Event Reports

Ugandan experts call for more action to address climate change.

Climate change is real. It is a global threat whose impacts are felt already at the smallest scales. To tackle this problem, the African Center for Trade and Development (ACTADE) together with the Konrad-Adenauer-Stiftung (KAS) hosted a round table discussion on 7th of May. The debate dealt with the topic of the facing climate change challenges and Uganda’s response plans and actions towards it. The expert discussion engaged 30 participants from several fields related to climate change. Participants from Government and Private sector, academia, media, and relevant Civil Society Organizations actively discussed not only governmental but also individual actions which positively impacting climate change.

Susan Nanduddu, the executive director of ACTADE and moderator of the conversation, welcomed the participants by highlighting the events’ great opportunity to bring together multiple stakeholders to understand different perspectives and approaches towards climate change challenges. Subsequently, the participants introduced themselves, among them were i.a.  agriculturalists, climate activists for FridaysforFutures – Uganda, and leaders of different environmental organisations. 

Following this, Mr. Bob Natifu, Assistant Commissioner CCD, emphasised climate change as one of the greatest existential threats to livelihoods and economic development in Uganda. “If you want to go fast, go alone. If you want to far, go together” by applying this popular African proverb on the challenges we face in terms of climate change he highlighted the importance of engaging as many people as possible to tackle this problem. He remarked that there are lots of challenges ahead of us, which have to be particularly targeted since global greenhouse gas emissions will continue to rise without additional action. Set governmental goals he named included promoting Renewable energies, forest cover and wider uptake of energy cooking stoves. Natifu stated that to achieve this actions, collective efforts in research as well as mobilising of climate financing and climate change initiative are needed.

In the next session, selected participants presented their perspectives on climate change and specified which role they are playing to impact positively. Leah Namugerwa, a fourteen years old student, championing the FridaysforFuture campaign in Uganda demanded firstly, the government to ban all the polythene bags and secondly, called on everyone to plant more trees. Further, Mujuni Rwamahe, the data manager at Uganda Meteorology Authority joined the table. He remarked that climate change is mainly impacting agriculture due to heavy weather. As a governmental strategy, he stated, more efforts are being put into practice to promote earlier and better accessible and, moreover, reliable climate information, which can save 50% of the agricultural production. Mr. Paul Tajjuba, a journalist writing for the Daily Monitor, highlighted the media's potential for raising awareness and reaching out to a vast crowd. The last one speaking was Robert Bakiika from Environment Management and Livelihood Initiative. He provided more in-depth insights on how to track action and monitor progress about climate adaptation finance.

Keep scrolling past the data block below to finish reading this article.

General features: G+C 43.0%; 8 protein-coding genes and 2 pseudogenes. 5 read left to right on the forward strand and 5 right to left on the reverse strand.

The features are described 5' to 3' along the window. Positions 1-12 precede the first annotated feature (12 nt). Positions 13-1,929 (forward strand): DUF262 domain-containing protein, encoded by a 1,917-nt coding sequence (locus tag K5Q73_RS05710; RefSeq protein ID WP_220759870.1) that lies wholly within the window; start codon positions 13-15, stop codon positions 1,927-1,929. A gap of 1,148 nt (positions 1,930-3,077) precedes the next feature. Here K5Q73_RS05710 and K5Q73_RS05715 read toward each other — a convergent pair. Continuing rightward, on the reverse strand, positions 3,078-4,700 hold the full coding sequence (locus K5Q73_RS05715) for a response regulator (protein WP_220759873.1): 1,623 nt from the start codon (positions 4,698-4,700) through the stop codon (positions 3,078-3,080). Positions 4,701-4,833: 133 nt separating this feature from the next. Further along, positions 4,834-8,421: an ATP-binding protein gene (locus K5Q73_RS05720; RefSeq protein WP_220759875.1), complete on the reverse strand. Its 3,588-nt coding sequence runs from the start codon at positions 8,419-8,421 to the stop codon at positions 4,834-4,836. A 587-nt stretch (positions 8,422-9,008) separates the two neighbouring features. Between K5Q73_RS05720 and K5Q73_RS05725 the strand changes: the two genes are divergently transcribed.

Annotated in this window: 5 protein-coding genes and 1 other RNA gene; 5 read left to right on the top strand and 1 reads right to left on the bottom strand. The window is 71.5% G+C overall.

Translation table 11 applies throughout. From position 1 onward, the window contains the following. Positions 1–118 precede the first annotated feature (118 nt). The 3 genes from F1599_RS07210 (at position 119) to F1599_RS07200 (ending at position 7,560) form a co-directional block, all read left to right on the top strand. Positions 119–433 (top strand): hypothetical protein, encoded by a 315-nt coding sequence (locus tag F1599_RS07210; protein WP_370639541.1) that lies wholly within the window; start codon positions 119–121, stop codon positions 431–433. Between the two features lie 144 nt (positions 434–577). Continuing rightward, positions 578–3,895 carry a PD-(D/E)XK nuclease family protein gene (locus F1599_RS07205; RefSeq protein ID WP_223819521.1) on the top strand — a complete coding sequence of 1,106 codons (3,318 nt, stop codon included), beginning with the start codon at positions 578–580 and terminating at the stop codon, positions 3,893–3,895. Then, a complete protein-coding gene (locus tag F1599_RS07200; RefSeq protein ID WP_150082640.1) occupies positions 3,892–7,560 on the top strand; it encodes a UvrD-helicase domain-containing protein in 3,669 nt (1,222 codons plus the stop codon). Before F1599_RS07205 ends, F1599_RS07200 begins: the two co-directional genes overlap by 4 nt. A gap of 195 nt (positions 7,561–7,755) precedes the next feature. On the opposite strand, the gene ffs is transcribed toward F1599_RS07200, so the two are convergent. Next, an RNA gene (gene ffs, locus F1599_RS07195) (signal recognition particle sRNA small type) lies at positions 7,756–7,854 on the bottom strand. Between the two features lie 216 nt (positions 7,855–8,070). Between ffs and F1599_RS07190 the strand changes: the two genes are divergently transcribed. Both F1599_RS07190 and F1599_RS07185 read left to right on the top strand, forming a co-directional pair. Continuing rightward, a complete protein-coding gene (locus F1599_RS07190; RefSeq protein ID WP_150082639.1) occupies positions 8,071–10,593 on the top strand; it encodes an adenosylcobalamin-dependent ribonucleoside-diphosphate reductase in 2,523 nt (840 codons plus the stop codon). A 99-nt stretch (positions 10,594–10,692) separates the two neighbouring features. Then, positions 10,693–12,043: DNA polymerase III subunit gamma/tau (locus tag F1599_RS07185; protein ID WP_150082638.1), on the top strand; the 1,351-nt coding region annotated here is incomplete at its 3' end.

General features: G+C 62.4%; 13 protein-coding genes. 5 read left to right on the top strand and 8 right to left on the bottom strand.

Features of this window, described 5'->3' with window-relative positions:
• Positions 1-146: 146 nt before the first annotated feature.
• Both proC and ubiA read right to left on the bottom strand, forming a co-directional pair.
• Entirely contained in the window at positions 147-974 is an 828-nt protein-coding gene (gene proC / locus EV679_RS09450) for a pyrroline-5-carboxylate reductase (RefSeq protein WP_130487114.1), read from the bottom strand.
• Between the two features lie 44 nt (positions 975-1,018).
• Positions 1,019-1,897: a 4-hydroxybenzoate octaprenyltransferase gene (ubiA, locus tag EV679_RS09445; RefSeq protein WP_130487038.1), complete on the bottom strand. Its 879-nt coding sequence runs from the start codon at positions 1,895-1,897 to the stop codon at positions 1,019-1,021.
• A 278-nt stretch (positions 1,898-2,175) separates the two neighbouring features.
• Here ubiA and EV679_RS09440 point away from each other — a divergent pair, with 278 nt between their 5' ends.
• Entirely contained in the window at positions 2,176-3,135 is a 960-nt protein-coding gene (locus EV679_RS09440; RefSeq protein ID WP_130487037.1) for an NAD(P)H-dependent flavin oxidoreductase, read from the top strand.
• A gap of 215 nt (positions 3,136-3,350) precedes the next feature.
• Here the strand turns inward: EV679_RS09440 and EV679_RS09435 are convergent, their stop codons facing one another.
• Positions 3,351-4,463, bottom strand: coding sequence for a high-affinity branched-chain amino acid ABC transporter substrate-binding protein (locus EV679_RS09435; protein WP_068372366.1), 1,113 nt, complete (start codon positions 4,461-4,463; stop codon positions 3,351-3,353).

The end of the event was characterised by an active and fruitful debate including the audience. Striking emphasise was on individual climate change actions. Planting trees, reducing meat consumption, picking up plastic or using alternatives to charcoals, which hugely contributing to deforestation, were just some of the ideas the participants came up with. The round table discussion was closed with a very enlightening speech of Donnas Ojok, our Program Officer  - "The era of climate action is now." He encouraged the participants to carry the ideas and knowledge gained further by addressing the policymakers.

Written by Eva Wandinger